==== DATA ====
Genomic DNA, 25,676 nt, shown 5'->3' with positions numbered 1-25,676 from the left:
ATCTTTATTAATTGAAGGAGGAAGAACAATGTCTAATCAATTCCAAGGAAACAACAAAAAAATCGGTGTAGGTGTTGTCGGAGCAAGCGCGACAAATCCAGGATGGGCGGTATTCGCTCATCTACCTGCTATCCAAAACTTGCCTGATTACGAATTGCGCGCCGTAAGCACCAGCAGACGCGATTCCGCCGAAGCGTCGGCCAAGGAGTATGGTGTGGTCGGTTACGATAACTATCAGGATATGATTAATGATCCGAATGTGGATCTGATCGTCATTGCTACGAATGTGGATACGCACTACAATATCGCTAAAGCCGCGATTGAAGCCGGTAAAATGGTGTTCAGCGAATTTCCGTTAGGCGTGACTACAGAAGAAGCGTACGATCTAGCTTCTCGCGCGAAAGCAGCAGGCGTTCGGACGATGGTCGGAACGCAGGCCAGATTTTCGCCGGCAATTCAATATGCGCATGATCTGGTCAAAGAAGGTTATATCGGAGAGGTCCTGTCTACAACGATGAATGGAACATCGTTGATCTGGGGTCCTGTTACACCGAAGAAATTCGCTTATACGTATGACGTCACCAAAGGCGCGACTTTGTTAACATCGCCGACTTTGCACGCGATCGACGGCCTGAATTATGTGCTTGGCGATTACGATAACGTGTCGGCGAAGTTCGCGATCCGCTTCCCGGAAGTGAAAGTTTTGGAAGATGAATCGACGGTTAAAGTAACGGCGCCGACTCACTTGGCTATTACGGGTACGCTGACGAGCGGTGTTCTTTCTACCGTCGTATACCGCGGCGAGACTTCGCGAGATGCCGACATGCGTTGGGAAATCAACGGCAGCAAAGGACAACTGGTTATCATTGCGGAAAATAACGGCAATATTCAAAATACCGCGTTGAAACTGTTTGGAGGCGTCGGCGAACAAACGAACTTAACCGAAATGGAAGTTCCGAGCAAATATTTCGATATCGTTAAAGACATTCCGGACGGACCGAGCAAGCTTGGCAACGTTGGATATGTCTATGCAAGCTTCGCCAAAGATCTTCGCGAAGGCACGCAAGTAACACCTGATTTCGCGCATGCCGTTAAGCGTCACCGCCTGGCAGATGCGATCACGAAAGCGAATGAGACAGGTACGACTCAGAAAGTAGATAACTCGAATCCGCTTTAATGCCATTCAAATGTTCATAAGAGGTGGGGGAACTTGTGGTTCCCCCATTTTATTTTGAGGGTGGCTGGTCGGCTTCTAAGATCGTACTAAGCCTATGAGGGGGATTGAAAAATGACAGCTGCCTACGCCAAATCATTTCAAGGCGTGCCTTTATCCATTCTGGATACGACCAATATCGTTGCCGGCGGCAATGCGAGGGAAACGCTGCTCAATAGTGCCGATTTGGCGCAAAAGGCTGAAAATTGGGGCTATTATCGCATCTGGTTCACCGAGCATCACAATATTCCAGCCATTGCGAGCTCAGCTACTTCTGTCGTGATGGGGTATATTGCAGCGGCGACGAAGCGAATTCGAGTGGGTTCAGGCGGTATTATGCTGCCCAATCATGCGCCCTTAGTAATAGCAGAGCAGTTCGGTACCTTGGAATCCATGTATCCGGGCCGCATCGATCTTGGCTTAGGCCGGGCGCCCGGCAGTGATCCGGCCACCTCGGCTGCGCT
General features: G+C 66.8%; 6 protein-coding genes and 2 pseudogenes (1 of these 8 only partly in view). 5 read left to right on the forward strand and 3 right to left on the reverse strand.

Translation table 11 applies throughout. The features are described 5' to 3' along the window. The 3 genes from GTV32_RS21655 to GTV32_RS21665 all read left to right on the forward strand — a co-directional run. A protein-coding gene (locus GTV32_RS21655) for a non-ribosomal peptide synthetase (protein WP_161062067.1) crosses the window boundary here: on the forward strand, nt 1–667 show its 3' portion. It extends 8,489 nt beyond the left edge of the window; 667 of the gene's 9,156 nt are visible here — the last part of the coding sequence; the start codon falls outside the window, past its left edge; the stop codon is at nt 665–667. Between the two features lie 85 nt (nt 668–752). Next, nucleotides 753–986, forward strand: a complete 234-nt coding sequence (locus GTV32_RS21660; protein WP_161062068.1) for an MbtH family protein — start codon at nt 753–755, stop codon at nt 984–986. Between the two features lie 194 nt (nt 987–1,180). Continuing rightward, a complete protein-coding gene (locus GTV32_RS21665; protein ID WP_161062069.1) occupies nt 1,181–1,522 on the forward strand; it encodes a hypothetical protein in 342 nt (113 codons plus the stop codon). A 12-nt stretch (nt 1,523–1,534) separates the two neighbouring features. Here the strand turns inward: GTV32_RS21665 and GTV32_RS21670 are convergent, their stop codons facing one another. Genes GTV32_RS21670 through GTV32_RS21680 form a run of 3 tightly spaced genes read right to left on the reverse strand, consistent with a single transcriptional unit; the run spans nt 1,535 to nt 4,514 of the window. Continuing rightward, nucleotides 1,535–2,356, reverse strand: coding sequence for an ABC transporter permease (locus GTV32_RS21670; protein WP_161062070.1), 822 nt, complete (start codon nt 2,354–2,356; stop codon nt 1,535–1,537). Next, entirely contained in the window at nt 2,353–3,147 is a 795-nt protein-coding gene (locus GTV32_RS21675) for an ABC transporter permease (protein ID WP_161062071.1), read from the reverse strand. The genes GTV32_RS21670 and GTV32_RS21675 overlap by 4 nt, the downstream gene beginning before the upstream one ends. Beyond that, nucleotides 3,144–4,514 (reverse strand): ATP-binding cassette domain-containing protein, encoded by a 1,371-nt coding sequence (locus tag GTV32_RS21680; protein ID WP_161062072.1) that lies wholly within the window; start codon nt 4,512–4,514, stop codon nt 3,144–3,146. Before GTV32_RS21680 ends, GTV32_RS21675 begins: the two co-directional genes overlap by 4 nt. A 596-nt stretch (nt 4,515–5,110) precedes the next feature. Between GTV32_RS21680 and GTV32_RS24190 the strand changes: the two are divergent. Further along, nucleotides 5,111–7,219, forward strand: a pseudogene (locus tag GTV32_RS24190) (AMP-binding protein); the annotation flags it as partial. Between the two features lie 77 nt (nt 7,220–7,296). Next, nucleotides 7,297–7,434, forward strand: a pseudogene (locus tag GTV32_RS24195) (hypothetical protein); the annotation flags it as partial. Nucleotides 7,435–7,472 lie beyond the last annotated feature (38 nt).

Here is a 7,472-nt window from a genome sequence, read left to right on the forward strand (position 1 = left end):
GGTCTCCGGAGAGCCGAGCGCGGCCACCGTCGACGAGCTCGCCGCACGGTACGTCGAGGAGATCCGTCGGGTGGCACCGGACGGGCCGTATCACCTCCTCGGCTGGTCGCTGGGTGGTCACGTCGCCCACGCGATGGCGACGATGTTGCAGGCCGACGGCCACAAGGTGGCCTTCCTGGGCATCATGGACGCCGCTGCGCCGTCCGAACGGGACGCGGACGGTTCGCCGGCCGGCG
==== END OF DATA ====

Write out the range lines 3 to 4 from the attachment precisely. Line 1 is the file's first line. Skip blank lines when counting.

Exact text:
General features: G+C 66.8%; 6 protein-coding genes and 2 pseudogenes (1 of these 8 only partly in view). 5 read left to right on the forward strand and 3 right to left on the reverse strand.

Translation table 11 applies throughout. The features are described 5' to 3' along the window. The 3 genes from GTV32_RS21655 to GTV32_RS21665 all read left to right on the forward strand — a co-directional run. A protein-coding gene (locus GTV32_RS21655) for a non-ribosomal peptide synthetase (protein WP_161062067.1) crosses the window boundary here: on the forward strand, nt 1–667 show its 3' portion. It extends 8,489 nt beyond the left edge of the window; 667 of the gene's 9,156 nt are visible here — the last part of the coding sequence; the start codon falls outside the window, past its left edge; the stop codon is at nt 665–667. Between the two features lie 85 nt (nt 668–752). Next, nucleotides 753–986, forward strand: a complete 234-nt coding sequence (locus GTV32_RS21660; protein WP_161062068.1) for an MbtH family protein — start codon at nt 753–755, stop codon at nt 984–986. Between the two features lie 194 nt (nt 987–1,180). Continuing rightward, a complete protein-coding gene (locus GTV32_RS21665; protein ID WP_161062069.1) occupies nt 1,181–1,522 on the forward strand; it encodes a hypothetical protein in 342 nt (113 codons plus the stop codon). A 12-nt stretch (nt 1,523–1,534) separates the two neighbouring features. Here the strand turns inward: GTV32_RS21665 and GTV32_RS21670 are convergent, their stop codons facing one another. Genes GTV32_RS21670 through GTV32_RS21680 form a run of 3 tightly spaced genes read right to left on the reverse strand, consistent with a single transcriptional unit; the run spans nt 1,535 to nt 4,514 of the window. Continuing rightward, nucleotides 1,535–2,356, reverse strand: coding sequence for an ABC transporter permease (locus GTV32_RS21670; protein WP_161062070.1), 822 nt, complete (start codon nt 2,354–2,356; stop codon nt 1,535–1,537). Next, entirely contained in the window at nt 2,353–3,147 is a 795-nt protein-coding gene (locus GTV32_RS21675) for an ABC transporter permease (protein ID WP_161062071.1), read from the reverse strand. The genes GTV32_RS21670 and GTV32_RS21675 overlap by 4 nt, the downstream gene beginning before the upstream one ends. Beyond that, nucleotides 3,144–4,514 (reverse strand): ATP-binding cassette domain-containing protein, encoded by a 1,371-nt coding sequence (locus tag GTV32_RS21680; protein ID WP_161062072.1) that lies wholly within the window; start codon nt 4,512–4,514, stop codon nt 3,144–3,146. Before GTV32_RS21680 ends, GTV32_RS21675 begins: the two co-directional genes overlap by 4 nt. A 596-nt stretch (nt 4,515–5,110) precedes the next feature. Between GTV32_RS21680 and GTV32_RS24190 the strand changes: the two are divergent. Further along, nucleotides 5,111–7,219, forward strand: a pseudogene (locus tag GTV32_RS24190) (AMP-binding protein); the annotation flags it as partial. Between the two features lie 77 nt (nt 7,220–7,296). Next, nucleotides 7,297–7,434, forward strand: a pseudogene (locus tag GTV32_RS24195) (hypothetical protein); the annotation flags it as partial. Nucleotides 7,435–7,472 lie beyond the last annotated feature (38 nt).